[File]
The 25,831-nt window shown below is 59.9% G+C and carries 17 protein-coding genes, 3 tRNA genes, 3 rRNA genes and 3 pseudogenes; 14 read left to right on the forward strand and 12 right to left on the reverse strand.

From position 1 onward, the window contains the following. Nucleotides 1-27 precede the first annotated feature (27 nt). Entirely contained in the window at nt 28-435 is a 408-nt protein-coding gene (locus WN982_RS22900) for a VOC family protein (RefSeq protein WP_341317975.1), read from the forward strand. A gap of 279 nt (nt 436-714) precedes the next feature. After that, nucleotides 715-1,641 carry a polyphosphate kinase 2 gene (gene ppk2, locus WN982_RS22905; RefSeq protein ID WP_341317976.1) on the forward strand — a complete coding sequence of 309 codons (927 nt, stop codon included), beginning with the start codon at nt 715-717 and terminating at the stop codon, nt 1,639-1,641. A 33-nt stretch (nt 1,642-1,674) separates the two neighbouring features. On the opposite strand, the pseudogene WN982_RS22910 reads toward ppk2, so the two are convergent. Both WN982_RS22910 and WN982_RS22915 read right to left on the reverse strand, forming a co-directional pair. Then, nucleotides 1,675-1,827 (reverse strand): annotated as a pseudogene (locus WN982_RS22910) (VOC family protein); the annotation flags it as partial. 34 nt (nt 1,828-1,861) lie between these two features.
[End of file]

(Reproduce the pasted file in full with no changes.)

The 25,831-nt window shown below is 59.9% G+C and carries 17 protein-coding genes, 3 tRNA genes, 3 rRNA genes and 3 pseudogenes; 14 read left to right on the forward strand and 12 right to left on the reverse strand.

From position 1 onward, the window contains the following. Nucleotides 1-27 precede the first annotated feature (27 nt). Entirely contained in the window at nt 28-435 is a 408-nt protein-coding gene (locus WN982_RS22900) for a VOC family protein (RefSeq protein WP_341317975.1), read from the forward strand. A gap of 279 nt (nt 436-714) precedes the next feature. After that, nucleotides 715-1,641 carry a polyphosphate kinase 2 gene (gene ppk2, locus WN982_RS22905; RefSeq protein ID WP_341317976.1) on the forward strand — a complete coding sequence of 309 codons (927 nt, stop codon included), beginning with the start codon at nt 715-717 and terminating at the stop codon, nt 1,639-1,641. A 33-nt stretch (nt 1,642-1,674) separates the two neighbouring features. On the opposite strand, the pseudogene WN982_RS22910 reads toward ppk2, so the two are convergent. Both WN982_RS22910 and WN982_RS22915 read right to left on the reverse strand, forming a co-directional pair. Then, nucleotides 1,675-1,827 (reverse strand): annotated as a pseudogene (locus WN982_RS22910) (VOC family protein); the annotation flags it as partial. 34 nt (nt 1,828-1,861) lie between these two features.